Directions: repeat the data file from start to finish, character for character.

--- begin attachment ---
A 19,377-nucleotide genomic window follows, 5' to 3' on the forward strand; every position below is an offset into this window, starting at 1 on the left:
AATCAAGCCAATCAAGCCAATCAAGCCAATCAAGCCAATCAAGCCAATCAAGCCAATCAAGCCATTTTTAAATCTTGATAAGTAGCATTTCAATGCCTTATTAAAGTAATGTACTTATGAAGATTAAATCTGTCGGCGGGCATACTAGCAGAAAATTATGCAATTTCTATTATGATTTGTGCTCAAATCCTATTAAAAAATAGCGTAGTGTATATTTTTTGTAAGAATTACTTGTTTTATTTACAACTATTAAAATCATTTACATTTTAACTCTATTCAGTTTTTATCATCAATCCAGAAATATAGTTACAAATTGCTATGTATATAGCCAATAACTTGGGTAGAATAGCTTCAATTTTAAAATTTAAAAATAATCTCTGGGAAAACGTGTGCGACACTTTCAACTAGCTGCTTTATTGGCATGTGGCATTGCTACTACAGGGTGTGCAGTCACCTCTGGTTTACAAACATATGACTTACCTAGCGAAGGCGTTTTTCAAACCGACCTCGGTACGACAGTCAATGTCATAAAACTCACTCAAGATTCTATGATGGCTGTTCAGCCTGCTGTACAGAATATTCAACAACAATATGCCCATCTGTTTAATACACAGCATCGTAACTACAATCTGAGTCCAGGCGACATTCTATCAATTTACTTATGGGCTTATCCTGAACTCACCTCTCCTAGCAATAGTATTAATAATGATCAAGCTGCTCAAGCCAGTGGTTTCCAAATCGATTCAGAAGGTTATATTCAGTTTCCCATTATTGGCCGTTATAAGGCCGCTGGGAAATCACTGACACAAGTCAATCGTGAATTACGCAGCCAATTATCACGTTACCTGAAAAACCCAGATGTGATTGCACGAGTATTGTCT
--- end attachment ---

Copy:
A 19,377-nucleotide genomic window follows, 5' to 3' on the forward strand; every position below is an offset into this window, starting at 1 on the left:
AATCAAGCCAATCAAGCCAATCAAGCCAATCAAGCCAATCAAGCCAATCAAGCCAATCAAGCCATTTTTAAATCTTGATAAGTAGCATTTCAATGCCTTATTAAAGTAATGTACTTATGAAGATTAAATCTGTCGGCGGGCATACTAGCAGAAAATTATGCAATTTCTATTATGATTTGTGCTCAAATCCTATTAAAAAATAGCGTAGTGTATATTTTTTGTAAGAATTACTTGTTTTATTTACAACTATTAAAATCATTTACATTTTAACTCTATTCAGTTTTTATCATCAATCCAGAAATATAGTTACAAATTGCTATGTATATAGCCAATAACTTGGGTAGAATAGCTTCAATTTTAAAATTTAAAAATAATCTCTGGGAAAACGTGTGCGACACTTTCAACTAGCTGCTTTATTGGCATGTGGCATTGCTACTACAGGGTGTGCAGTCACCTCTGGTTTACAAACATATGACTTACCTAGCGAAGGCGTTTTTCAAACCGACCTCGGTACGACAGTCAATGTCATAAAACTCACTCAAGATTCTATGATGGCTGTTCAGCCTGCTGTACAGAATATTCAACAACAATATGCCCATCTGTTTAATACACAGCATCGTAACTACAATCTGAGTCCAGGCGACATTCTATCAATTTACTTATGGGCTTATCCTGAACTCACCTCTCCTAGCAATAGTATTAATAATGATCAAGCTGCTCAAGCCAGTGGTTTCCAAATCGATTCAGAAGGTTATATTCAGTTTCCCATTATTGGCCGTTATAAGGCCGCTGGGAAATCACTGACACAAGTCAATCGTGAATTACGCAGCCAATTATCACGTTACCTGAAAAACCCAGATGTGATTGCACGAGTATTGTCT